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Liver is one of the vital organs in the human body. If its function is impaired, it leads to significant health issues. The liver does have the ability to repair itself from the damage caused by various factors, but sometimes the damage is so prolonged and extensive that the liver cannot repair itself, resulting in liver failure. Liver failure is usually associated with alcohol abuse, but drug abuse is also a significant damaging factor for this internal organ.

The importance of liver

The liver is a large glandular organ located on the right side of the abdomen, below the diaphragm. It is brownish-red in color and it is divided into four unequal sections. Liver tissue is made of thousands of lobules, which contain hepatic cells.

The liver has more than one important function. It produces substances that participate in the metabolism and break down fat and convert glucose to glycogen. It produces urea, which is the main constituent of the urine, and also produces some amino acids, which serve as building blocks for protein. The liver also stores important nutrients, such as vitamins A, D and B12, and maintains normal glucose levels in blood. It also produces the large portion of cholesterol produced by the body. Of course, as almost everyone knows, the liver filters harmful substances from the blood, such as alcohol.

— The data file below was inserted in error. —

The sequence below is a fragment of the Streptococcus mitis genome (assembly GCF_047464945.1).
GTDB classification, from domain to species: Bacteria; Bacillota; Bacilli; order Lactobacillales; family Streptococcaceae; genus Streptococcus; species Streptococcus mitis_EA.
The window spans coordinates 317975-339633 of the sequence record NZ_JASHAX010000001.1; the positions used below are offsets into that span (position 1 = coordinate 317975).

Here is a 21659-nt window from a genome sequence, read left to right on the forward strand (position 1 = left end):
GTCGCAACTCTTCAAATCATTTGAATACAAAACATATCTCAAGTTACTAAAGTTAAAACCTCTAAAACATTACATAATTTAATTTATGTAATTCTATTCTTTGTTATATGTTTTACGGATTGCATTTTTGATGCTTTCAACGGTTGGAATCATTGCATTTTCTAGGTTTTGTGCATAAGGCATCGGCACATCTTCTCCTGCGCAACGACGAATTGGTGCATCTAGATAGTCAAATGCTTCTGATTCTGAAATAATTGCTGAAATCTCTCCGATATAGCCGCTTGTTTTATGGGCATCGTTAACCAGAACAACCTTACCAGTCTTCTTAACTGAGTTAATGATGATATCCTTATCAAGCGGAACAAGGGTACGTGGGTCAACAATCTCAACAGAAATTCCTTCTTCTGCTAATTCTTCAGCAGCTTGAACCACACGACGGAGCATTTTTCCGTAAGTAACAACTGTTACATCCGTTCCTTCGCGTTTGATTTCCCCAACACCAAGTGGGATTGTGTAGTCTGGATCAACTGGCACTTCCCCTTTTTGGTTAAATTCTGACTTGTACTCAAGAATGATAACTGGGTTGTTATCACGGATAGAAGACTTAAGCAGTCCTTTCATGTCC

The liver can be affected by several diseases, the most common being hepatitis, cirrhosis, Wilson’s disease and liver cancer.

Certain substances can alter the function of the liver, potentially leading to organ failure. Alcohol is the best-known one among those substances, but the negative effects of drugs on the liver are not to be neglected either.

Drug abuse and liver

Some forms of drug addiction have particularly negative effect on the liver. Injected drugs and inhalants are particularly known for this effect. Injecting drugs, such as heroin, is largely associated with hepatitis C, one of the diseases that affect the liver. This is an infectious liver disease caused by the hepatitis C virus. People who frequently inject drugs often fail to use fresh needles and syringes, which increases the chance of contracting the hepatitis C virus, the same way as it increases the chance of contracting HIV.

Inhalants, on the other hand, especially propane, butane and chemicals in aerosols, affect directly the liver cells, causing their degeneration and cell death. When large portions of the liver are affected by it, it may lead to liver failure, as the organ fails to repair itself.

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